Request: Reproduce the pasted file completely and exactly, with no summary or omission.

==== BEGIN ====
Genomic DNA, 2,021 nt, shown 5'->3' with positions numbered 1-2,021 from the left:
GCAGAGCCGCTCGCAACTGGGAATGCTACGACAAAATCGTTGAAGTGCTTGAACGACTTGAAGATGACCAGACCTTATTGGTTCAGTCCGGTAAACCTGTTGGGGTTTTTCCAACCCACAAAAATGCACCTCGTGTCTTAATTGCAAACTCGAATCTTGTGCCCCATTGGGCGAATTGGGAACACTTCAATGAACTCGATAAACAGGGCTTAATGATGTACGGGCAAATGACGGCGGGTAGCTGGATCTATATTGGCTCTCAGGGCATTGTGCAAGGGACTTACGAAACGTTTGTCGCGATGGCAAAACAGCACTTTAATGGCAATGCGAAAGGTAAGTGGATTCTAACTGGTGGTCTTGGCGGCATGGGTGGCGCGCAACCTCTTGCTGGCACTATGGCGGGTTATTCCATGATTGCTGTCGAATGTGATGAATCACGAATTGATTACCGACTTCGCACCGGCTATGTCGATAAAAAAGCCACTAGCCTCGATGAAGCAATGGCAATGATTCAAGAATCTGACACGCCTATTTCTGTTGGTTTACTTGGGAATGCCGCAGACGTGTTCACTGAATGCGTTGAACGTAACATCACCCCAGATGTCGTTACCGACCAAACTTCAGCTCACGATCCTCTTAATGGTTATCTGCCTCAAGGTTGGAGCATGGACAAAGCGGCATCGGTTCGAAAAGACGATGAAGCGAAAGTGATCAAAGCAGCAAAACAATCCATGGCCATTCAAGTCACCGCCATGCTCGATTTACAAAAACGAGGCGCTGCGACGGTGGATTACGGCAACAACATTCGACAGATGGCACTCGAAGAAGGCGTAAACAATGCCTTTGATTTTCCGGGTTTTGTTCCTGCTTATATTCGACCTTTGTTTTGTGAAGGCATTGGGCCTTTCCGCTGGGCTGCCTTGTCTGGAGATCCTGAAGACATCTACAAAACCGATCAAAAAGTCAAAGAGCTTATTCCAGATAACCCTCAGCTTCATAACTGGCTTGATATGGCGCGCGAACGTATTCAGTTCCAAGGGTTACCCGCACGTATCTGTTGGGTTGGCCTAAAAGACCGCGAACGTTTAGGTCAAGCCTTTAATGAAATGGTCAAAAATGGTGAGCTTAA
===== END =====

Genomic DNA, 2,021 nt, shown 5'->3' with positions numbered 1-2,021 from the left:
GCAGAGCCGCTCGCAACTGGGAATGCTACGACAAAATCGTTGAAGTGCTTGAACGACTTGAAGATGACCAGACCTTATTGGTTCAGTCCGGTAAACCTGTTGGGGTTTTTCCAACCCACAAAAATGCACCTCGTGTCTTAATTGCAAACTCGAATCTTGTGCCCCATTGGGCGAATTGGGAACACTTCAATGAACTCGATAAACAGGGCTTAATGATGTACGGGCAAATGACGGCGGGTAGCTGGATCTATATTGGCTCTCAGGGCATTGTGCAAGGGACTTACGAAACGTTTGTCGCGATGGCAAAACAGCACTTTAATGGCAATGCGAAAGGTAAGTGGATTCTAACTGGTGGTCTTGGCGGCATGGGTGGCGCGCAACCTCTTGCTGGCACTATGGCGGGTTATTCCATGATTGCTGTCGAATGTGATGAATCACGAATTGATTACCGACTTCGCACCGGCTATGTCGATAAAAAAGCCACTAGCCTCGATGAAGCAATGGCAATGATTCAAGAATCTGACACGCCTATTTCTGTTGGTTTACTTGGGAATGCCGCAGACGTGTTCACTGAATGCGTTGAACGTAACATCACCCCAGATGTCGTTACCGACCAAACTTCAGCTCACGATCCTCTTAATGGTTATCTGCCTCAAGGTTGGAGCATGGACAAAGCGGCATCGGTTCGAAAAGACGATGAAGCGAAAGTGATCAAAGCAGCAAAACAATCCATGGCCATTCAAGTCACCGCCATGCTCGATTTACAAAAACGAGGCGCTGCGACGGTGGATTACGGCAACAACATTCGACAGATGGCACTCGAAGAAGGCGTAAACAATGCCTTTGATTTTCCGGGTTTTGTTCCTGCTTATATTCGACCTTTGTTTTGTGAAGGCATTGGGCCTTTCCGCTGGGCTGCCTTGTCTGGAGATCCTGAAGACATCTACAAAACCGATCAAAAAGTCAAAGAGCTTATTCCAGATAACCCTCAGCTTCATAACTGGCTTGATATGGCGCGCGAACGTATTCAGTTCCAAGGGTTACCCGCACGTATCTGTTGGGTTGGCCTAAAAGACCGCGAACGTTTAGGTCAAGCCTTTAATGAAATGGTCAAAAATGGTGAGCTTAA